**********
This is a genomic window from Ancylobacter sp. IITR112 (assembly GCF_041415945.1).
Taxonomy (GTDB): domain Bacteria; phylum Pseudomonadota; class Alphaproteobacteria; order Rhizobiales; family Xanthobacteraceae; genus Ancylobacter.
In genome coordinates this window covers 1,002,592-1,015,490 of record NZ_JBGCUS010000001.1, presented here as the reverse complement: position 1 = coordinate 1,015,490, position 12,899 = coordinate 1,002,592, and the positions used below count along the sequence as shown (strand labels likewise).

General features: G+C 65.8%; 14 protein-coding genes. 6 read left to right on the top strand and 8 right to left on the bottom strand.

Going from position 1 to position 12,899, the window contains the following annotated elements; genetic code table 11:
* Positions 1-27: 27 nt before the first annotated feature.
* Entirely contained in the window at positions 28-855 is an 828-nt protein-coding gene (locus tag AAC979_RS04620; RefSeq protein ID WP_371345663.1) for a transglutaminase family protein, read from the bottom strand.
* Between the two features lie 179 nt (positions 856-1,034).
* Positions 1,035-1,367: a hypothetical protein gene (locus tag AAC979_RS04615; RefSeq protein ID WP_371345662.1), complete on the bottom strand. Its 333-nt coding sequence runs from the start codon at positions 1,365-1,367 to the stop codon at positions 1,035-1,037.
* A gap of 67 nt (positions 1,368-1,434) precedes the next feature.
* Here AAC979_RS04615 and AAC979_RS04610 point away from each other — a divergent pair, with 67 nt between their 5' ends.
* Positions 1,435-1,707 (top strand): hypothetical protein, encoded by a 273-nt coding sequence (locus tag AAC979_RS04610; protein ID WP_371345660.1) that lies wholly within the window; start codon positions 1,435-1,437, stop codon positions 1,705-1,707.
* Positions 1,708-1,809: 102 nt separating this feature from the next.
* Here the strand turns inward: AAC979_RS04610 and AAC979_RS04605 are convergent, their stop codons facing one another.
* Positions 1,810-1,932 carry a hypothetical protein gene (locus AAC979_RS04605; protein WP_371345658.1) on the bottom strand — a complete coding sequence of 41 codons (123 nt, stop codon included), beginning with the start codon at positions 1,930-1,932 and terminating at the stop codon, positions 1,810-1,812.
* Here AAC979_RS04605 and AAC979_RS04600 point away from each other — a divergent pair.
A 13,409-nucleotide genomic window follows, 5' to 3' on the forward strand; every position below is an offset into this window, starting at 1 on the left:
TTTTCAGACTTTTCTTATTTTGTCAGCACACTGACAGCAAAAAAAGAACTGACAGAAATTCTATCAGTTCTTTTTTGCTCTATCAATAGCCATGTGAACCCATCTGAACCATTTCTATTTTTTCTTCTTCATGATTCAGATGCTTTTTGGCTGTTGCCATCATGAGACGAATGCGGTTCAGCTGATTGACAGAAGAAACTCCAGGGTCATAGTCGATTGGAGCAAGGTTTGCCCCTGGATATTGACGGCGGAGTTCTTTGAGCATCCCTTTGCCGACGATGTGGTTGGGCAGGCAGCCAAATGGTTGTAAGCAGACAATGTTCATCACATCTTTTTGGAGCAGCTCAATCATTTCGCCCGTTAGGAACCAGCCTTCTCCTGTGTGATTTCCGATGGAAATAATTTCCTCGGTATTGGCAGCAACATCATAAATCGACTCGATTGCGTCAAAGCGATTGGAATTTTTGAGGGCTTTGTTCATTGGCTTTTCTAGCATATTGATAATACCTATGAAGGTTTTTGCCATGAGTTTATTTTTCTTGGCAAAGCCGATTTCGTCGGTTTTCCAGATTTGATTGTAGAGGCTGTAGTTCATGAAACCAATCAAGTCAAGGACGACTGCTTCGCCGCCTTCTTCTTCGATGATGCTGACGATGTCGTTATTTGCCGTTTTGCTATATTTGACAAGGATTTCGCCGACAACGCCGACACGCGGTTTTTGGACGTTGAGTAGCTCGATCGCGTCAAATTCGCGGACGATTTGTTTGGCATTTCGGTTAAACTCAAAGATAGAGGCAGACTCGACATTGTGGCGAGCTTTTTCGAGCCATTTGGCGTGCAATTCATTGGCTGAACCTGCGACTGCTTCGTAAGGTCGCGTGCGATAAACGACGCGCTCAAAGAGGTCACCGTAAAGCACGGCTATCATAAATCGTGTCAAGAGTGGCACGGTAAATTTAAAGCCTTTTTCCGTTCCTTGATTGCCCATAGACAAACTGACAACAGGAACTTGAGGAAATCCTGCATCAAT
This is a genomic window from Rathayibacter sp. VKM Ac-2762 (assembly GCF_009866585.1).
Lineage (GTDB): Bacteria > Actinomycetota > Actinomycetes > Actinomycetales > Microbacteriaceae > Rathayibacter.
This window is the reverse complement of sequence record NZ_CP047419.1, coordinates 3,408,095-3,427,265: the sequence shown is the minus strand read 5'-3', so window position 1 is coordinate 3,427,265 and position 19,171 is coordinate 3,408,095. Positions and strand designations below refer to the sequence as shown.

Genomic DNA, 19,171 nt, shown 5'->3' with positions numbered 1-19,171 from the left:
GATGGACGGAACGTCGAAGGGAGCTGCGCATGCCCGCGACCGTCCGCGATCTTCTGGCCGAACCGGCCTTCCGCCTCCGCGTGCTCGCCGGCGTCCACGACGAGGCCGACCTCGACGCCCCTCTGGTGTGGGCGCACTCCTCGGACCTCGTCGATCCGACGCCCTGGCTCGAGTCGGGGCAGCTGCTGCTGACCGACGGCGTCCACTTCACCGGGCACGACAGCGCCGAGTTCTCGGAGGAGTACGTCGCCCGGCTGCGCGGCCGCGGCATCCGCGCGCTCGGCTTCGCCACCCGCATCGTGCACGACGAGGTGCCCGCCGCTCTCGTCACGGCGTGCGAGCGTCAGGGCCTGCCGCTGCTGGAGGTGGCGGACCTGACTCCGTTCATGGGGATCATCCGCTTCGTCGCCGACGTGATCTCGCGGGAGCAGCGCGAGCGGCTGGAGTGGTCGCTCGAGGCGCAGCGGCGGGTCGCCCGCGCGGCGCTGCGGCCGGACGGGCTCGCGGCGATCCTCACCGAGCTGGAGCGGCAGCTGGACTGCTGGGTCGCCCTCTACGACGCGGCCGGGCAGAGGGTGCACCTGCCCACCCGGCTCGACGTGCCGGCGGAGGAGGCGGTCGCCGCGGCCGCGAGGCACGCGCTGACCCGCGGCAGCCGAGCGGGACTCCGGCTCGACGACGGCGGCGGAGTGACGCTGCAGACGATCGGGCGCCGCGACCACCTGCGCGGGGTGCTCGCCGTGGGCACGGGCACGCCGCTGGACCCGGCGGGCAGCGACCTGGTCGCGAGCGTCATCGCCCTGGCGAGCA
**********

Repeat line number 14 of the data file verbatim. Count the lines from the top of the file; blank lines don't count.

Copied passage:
* Here the strand turns inward: AAC979_RS04610 and AAC979_RS04605 are convergent, their stop codons facing one another.